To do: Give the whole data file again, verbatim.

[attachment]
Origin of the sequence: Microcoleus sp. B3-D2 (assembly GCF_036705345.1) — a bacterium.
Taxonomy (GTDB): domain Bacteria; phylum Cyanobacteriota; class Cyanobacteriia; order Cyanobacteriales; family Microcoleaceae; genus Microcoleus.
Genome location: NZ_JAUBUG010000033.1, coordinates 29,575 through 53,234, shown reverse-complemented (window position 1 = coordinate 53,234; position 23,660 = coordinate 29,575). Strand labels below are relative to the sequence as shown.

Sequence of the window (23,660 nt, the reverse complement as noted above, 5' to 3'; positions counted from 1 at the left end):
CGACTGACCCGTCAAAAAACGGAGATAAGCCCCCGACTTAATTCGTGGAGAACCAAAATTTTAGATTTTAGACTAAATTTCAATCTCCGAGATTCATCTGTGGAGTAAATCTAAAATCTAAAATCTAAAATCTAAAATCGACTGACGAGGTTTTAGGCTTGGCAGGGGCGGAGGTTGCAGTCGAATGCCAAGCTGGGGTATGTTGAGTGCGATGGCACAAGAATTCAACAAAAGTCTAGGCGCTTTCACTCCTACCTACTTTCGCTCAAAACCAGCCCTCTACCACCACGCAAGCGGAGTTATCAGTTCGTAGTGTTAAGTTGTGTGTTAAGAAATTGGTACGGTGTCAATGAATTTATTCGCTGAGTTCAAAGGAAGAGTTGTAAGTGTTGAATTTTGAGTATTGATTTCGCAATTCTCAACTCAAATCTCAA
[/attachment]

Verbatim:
Origin of the sequence: Microcoleus sp. B3-D2 (assembly GCF_036705345.1) — a bacterium.
Taxonomy (GTDB): domain Bacteria; phylum Cyanobacteriota; class Cyanobacteriia; order Cyanobacteriales; family Microcoleaceae; genus Microcoleus.
Genome location: NZ_JAUBUG010000033.1, coordinates 29,575 through 53,234, shown reverse-complemented (window position 1 = coordinate 53,234; position 23,660 = coordinate 29,575). Strand labels below are relative to the sequence as shown.

Sequence of the window (23,660 nt, the reverse complement as noted above, 5' to 3'; positions counted from 1 at the left end):
CGACTGACCCGTCAAAAAACGGAGATAAGCCCCCGACTTAATTCGTGGAGAACCAAAATTTTAGATTTTAGACTAAATTTCAATCTCCGAGATTCATCTGTGGAGTAAATCTAAAATCTAAAATCTAAAATCTAAAATCGACTGACGAGGTTTTAGGCTTGGCAGGGGCGGAGGTTGCAGTCGAATGCCAAGCTGGGGTATGTTGAGTGCGATGGCACAAGAATTCAACAAAAGTCTAGGCGCTTTCACTCCTACCTACTTTCGCTCAAAACCAGCCCTCTACCACCACGCAAGCGGAGTTATCAGTTCGTAGTGTTAAGTTGTGTGTTAAGAAATTGGTACGGTGTCAATGAATTTATTCGCTGAGTTCAAAGGAAGAGTTGTAAGTGTTGAATTTTGAGTATTGATTTCGCAATTCTCAACTCAAATCTCAA